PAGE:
An Artful Conversation with Marilyn Chandler McEntyre
An Artful Conversation with Marilyn Chandler McEntyre

An Artful Conversation with Marilyn Chandler McEntyre

Conversing with care: what we can learn from Jane Austen's England about communicating.

December 6 th 2013
This fall, a few of the Comment staff had a chance to enjoy an evening with Marilyn Chandler McEntyre, a former professor and fellow at the Gaede Institute, Westmont College, and the author of Caring for Words in a Culture of Lies. Ms. McEntyre's work also includes a series of books featuring poems inspired by the works of Van Gogh, Vermeer, and Rembrandt.

One evening over wine, cheese, and chocolate, we attempted to live out what she celebrates: taking the time to speak intentionally and listen generously.
Naomi Biesheuvel, Brian Dijkema, and Kathryn de Ruijter

Comment: You've mentioned the idea that maybe we should start a slow-language movement, like the slow-food movement. What is your vision for a slow-language movement?

Marilyn Chandler McEntyre: I think about the people I have known who do speak slowly. It would have to do with being intentional about saying every word, letting every word have some space around it. I remember a professor of mine in college—a history professor—who spoke at about . . . this . . . pace. He didn't pause, he didn't use filler words like "uh," and when he was finished you would hear the period at the end of every sentence. It was like hearing an adagio in music. I felt as if the classes and even the lunches we had with him were little retreats for the ear and the spirit. And I remember having the thought at the time that listening to Dr. Poland speak was hearing language on the gold standard. His sentences had full weight.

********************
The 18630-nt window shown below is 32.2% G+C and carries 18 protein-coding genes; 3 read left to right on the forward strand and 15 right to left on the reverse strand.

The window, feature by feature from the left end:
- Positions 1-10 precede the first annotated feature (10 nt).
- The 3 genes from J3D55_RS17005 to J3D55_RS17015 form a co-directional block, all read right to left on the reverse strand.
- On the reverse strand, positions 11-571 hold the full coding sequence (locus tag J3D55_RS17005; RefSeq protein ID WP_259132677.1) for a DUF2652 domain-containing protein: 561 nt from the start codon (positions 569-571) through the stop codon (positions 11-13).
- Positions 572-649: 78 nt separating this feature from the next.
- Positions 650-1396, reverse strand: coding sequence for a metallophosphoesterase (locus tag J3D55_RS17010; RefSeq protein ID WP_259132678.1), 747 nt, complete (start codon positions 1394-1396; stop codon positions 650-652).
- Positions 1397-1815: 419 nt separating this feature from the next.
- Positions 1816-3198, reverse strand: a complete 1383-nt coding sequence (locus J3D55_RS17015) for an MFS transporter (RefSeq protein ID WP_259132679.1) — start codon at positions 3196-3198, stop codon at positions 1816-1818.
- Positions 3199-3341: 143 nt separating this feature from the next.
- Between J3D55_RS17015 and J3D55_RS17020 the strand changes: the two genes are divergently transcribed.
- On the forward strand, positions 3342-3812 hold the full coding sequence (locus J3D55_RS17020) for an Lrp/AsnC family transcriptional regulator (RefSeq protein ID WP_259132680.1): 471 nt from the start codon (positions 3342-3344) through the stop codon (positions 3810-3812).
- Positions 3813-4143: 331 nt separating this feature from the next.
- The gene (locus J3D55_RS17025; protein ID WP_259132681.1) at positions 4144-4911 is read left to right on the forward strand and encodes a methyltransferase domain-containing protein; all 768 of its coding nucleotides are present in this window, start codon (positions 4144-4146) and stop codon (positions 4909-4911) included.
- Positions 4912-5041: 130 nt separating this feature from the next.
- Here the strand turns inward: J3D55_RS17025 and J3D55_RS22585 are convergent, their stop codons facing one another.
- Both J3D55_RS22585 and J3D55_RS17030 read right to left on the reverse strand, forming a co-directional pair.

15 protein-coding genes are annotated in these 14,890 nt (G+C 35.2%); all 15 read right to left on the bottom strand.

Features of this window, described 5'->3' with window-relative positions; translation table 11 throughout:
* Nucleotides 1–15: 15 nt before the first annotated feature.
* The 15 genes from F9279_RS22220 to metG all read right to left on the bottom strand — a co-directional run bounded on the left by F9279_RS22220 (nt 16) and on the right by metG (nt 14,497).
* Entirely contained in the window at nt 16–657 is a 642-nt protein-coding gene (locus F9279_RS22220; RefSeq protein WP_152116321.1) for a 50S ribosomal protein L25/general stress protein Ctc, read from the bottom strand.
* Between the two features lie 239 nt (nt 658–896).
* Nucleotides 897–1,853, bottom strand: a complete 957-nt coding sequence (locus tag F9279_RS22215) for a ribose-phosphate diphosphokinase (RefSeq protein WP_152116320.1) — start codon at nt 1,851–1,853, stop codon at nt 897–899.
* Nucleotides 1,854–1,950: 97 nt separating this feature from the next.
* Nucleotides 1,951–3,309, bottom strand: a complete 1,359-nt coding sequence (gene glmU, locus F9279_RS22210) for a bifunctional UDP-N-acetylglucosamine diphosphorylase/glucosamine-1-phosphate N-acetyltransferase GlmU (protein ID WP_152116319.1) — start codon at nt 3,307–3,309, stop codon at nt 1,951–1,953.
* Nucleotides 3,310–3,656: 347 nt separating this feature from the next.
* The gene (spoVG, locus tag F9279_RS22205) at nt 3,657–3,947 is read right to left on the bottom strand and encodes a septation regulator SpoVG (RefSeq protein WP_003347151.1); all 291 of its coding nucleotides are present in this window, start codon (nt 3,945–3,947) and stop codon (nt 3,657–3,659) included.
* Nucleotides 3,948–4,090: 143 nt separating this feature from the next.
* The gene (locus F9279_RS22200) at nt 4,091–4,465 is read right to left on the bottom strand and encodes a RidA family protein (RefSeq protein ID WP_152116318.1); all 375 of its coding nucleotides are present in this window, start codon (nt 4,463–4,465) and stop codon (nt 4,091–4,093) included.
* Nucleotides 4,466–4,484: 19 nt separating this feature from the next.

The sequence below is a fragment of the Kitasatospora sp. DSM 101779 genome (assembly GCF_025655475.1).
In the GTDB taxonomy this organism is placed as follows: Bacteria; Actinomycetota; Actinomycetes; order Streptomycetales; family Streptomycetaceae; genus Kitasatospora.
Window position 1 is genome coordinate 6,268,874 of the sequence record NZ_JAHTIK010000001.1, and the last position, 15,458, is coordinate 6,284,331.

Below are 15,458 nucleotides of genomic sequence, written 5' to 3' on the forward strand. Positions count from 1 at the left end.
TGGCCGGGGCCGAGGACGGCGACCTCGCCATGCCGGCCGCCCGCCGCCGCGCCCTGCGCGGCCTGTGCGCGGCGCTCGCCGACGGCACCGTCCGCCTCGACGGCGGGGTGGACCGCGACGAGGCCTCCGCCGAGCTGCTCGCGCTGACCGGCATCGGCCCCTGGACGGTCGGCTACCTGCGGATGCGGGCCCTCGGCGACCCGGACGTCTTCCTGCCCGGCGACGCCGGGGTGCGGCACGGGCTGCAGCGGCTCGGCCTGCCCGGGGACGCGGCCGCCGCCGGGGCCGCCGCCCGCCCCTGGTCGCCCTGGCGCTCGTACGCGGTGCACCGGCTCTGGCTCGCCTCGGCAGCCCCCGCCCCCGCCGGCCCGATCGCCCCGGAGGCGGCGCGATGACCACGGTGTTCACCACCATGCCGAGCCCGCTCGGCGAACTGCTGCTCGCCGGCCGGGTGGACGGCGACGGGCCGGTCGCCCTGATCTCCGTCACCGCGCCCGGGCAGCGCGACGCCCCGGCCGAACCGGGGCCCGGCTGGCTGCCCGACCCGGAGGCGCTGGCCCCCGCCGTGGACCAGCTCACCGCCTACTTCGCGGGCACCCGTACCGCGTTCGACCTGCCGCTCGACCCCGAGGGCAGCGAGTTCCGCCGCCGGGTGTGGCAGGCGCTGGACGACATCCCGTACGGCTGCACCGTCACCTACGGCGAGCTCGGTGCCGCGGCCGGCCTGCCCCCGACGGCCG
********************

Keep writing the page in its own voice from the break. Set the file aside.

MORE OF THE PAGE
So my imagination goes to those lunches with Dr. Poland. I can imagine its being a lunchtime gathering where everyone would consent to be intentional about slowing down and hearing each other's words, and not just "rabbiting on" as a British friend of mine puts it. That might be a place it could start.

Comment: I think some of us find masters of that kind of conversation intimidating to speak with, because we start to feel somewhat self-conscious about our own word choices. How do you deal with that?

MCM: Well, oddly, your question reminds me of another one of my professors. She was a French professor, Mme. Crosby. I lived in a language dorm where you had to speak a language other than English at one meal a day. When she came she would deliberately sit with the students in French 1 and French 2 and somehow she would elicit conversation from them. I have the recollection that it was her great cheerfulness and generous listening that accomplished that. She would spend time on the fragments of sentences that they managed to cobble together. So I do think that in a slow-language movement, if it were going to help people be more intentional about speaking in a way that honours speaking and hearing, some of that work would have to do with slow listening, too.